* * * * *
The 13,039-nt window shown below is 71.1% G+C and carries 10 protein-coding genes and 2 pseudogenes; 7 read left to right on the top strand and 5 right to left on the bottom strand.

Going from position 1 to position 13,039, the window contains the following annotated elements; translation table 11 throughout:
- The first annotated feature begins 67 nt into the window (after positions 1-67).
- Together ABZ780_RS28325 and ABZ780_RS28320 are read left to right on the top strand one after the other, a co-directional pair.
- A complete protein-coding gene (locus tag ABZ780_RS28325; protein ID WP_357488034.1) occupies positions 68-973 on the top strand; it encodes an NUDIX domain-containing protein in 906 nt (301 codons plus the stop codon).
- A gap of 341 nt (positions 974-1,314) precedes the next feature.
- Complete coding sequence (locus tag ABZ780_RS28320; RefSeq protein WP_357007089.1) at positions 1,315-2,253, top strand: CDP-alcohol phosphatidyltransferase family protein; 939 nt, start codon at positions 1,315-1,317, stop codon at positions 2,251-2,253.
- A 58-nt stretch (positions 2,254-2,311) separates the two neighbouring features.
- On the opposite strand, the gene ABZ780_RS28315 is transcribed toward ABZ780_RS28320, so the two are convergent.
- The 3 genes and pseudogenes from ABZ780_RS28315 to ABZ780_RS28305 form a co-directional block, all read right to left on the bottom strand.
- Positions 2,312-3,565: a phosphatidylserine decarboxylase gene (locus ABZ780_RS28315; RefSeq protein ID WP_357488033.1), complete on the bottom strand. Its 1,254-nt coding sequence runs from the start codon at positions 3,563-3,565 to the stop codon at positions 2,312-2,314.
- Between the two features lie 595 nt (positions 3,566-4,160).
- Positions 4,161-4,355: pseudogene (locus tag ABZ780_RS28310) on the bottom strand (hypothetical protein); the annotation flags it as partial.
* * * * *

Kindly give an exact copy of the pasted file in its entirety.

The 13,039-nt window shown below is 71.1% G+C and carries 10 protein-coding genes and 2 pseudogenes; 7 read left to right on the top strand and 5 right to left on the bottom strand.

Going from position 1 to position 13,039, the window contains the following annotated elements; translation table 11 throughout:
- The first annotated feature begins 67 nt into the window (after positions 1-67).
- Together ABZ780_RS28325 and ABZ780_RS28320 are read left to right on the top strand one after the other, a co-directional pair.
- A complete protein-coding gene (locus tag ABZ780_RS28325; protein ID WP_357488034.1) occupies positions 68-973 on the top strand; it encodes an NUDIX domain-containing protein in 906 nt (301 codons plus the stop codon).
- A gap of 341 nt (positions 974-1,314) precedes the next feature.
- Complete coding sequence (locus tag ABZ780_RS28320; RefSeq protein WP_357007089.1) at positions 1,315-2,253, top strand: CDP-alcohol phosphatidyltransferase family protein; 939 nt, start codon at positions 1,315-1,317, stop codon at positions 2,251-2,253.
- A 58-nt stretch (positions 2,254-2,311) separates the two neighbouring features.
- On the opposite strand, the gene ABZ780_RS28315 is transcribed toward ABZ780_RS28320, so the two are convergent.
- The 3 genes and pseudogenes from ABZ780_RS28315 to ABZ780_RS28305 form a co-directional block, all read right to left on the bottom strand.
- Positions 2,312-3,565: a phosphatidylserine decarboxylase gene (locus ABZ780_RS28315; RefSeq protein ID WP_357488033.1), complete on the bottom strand. Its 1,254-nt coding sequence runs from the start codon at positions 3,563-3,565 to the stop codon at positions 2,312-2,314.
- Between the two features lie 595 nt (positions 3,566-4,160).
- Positions 4,161-4,355: pseudogene (locus tag ABZ780_RS28310) on the bottom strand (hypothetical protein); the annotation flags it as partial.